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Genetic characterization of the marine turtle populations Chelonia mydas and Caretta caretta from the islands of Cabo Verde and São Tomé e Príncipe (Atlantic Ocean, Western Africa)
Arango, A.O. (2010). Genetic characterization of the marine turtle populations Chelonia mydas and Caretta caretta from the islands of Cabo Verde and São Tomé e Príncipe (Atlantic Ocean, Western Africa). MSc Thesis. Erasmus Mundus Master of Science in Marine Biodiversity and Conservation (EMBC)/Universidade do Algarve: Algarve. 24 pp.

Thesis info:
    University of Algarve (UALG), more

Available in Author 
  • VLIZ: Archive VLIZ ARCHIVE A.THES8 [220714]
  • VLIZ: Non-open access 230601
Document type: Dissertation


Author  Top 
  • Arango, A.O.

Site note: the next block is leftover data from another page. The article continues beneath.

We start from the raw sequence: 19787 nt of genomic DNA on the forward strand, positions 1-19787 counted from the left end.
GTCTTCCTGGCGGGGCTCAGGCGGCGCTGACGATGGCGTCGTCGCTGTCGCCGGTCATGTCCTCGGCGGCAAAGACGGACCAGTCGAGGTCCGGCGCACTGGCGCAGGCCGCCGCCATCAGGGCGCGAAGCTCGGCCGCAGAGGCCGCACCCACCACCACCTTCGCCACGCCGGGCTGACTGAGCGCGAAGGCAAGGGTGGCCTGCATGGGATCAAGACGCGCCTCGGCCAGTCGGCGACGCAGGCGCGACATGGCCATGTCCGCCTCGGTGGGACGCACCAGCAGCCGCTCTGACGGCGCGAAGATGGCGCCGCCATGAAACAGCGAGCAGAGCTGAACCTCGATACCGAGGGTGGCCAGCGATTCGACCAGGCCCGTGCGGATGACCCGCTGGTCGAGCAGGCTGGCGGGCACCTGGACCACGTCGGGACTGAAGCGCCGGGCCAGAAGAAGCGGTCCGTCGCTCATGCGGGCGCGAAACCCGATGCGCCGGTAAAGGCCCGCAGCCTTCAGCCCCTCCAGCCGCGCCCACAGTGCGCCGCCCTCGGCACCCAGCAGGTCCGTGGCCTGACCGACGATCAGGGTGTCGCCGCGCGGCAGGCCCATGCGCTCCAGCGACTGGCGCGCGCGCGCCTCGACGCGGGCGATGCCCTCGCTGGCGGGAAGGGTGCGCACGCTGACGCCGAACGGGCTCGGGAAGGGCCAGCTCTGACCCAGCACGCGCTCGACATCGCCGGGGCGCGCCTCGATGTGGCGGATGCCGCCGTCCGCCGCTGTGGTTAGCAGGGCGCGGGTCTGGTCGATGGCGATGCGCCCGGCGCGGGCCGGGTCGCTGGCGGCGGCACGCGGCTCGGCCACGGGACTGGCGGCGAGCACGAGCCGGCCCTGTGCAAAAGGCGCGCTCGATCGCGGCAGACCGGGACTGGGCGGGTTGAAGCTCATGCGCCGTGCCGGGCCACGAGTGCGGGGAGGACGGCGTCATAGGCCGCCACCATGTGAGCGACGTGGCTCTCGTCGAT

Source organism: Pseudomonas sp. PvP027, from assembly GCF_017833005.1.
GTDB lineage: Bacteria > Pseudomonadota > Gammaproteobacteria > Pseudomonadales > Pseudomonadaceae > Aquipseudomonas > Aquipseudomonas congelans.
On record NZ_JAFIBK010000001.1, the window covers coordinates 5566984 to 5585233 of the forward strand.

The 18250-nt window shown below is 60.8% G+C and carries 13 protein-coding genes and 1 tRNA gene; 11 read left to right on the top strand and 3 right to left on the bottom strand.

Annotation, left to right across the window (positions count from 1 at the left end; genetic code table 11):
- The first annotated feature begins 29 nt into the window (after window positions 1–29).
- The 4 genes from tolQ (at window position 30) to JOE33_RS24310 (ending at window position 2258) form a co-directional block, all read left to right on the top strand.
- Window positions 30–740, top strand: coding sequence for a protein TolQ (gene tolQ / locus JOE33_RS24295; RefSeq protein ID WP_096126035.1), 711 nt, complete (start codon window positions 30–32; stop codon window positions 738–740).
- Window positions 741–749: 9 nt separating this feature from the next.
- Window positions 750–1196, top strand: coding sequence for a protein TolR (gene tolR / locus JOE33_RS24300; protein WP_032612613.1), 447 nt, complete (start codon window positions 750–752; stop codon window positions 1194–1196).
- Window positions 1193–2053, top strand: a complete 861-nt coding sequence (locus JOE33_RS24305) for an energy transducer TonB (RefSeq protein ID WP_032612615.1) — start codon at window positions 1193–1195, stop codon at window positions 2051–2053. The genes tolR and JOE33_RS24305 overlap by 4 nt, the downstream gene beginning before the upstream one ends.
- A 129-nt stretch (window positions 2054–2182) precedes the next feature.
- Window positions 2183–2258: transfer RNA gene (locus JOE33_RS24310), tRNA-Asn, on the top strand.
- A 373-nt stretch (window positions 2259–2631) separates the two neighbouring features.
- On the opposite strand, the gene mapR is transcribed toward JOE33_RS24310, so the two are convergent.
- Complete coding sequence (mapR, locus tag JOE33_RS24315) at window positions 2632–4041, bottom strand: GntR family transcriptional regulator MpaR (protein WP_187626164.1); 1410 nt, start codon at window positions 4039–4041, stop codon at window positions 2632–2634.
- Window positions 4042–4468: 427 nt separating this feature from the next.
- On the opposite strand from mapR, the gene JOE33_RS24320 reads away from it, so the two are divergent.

Sea turtles are a natural legacy of Cabo Verde, Sao Tomé e Principe; two country Islands located in the Atlantic Ocean of Western Africa, where there is a well established tradition to exploit the animals. The unsustainable harvesting of this flagship species around the world and other threats like pollution or damage of nesting beaches have depleted their populations and they are now classified as endangered. The present study analyzes the genetic diversity of the Chelonia mydas and Caretta caretta marine turtle populations of Cabo Verde and Sao Tomé e Principe, with the objective of establishing their genetic variation and population structure, and thus contribute to future conservation and management plans. We wanted to evaluate if the loggerhead and green turtles of these islands show genetic differences (significant divergence) between nesting populations, within and among the diverse species. The work entailed extraction of genomic DNA, validation of a suite of microsatellite markers and genotyping of samples. The DNA extraction was successful for the total of 91 blood samples corresponding to different individuals. Each of the nDNA samples (n=91) were analyzed with five set of primers (Cm58, Cm72, Cc117, CcP7DO4 and CcP2F11) reported in the literature, which amplify microsatellites in different species. From a total 455 PCR reactions (5 primers x 91 samples) 360 were successfully amplified (79.12%). In General, all the primers did effectively amplified and crossed amplified the different DNA samples of C. mydas and C. caretta. for C. mydas the more informative locus was Cm72, while for C. caretta was CcP2F11. Despite deviation of HWE resulting along some turtle samples, the analysis of variances of the allele size frequencies and genetic distances conducted gave evidence to think that the populations of C. mydas and C. caretta analyzed here show genetic differences (significant divergence) between each other. This was confirmed by most of the locus used. The same analyses show no genetic difference or no significant divergence within species at the different sites of their occurrence. This means that the individuals of the species C. mydas found and sampled in the Islands of Sao Tomé, Principe (Praia Grande) and Principe (no specific sites) are part of the same population; and that the individuals of the species C. caretta found and sampled in the Island of Cabo Verde (Santiago Island) and Cabo Verde (not specific site) are also part of a same population. In this sense, the green turtles that feed and reproduce along Sao Tomé and Principe islands, are part of a same conservation unit, represented in connectivity between feeding and nesting habitats. For the species C. caretta at the archipelago of Cabo Verde would occur something similar, been the nesting females recorded and sampled in the site Cabo Verde (Santiago Island) the same breeding population related to the individuals sampled and registered along no specific sites of the Archipelago, although for the last ones there was no data recorded about the life state of the individuals. In terms of conservation, the findings explained above could contribute to design programs of management units at the study area, which ensure the gene flow given between sites of occurrence of the species, and at the same time, help to reduce anthropogenic impacts over them. With this, it is indispensable that interconnections among functional habitats and traits like life stages are respected, protected and maintained within the populations of turtles studied, and hopefully for other ones to come.

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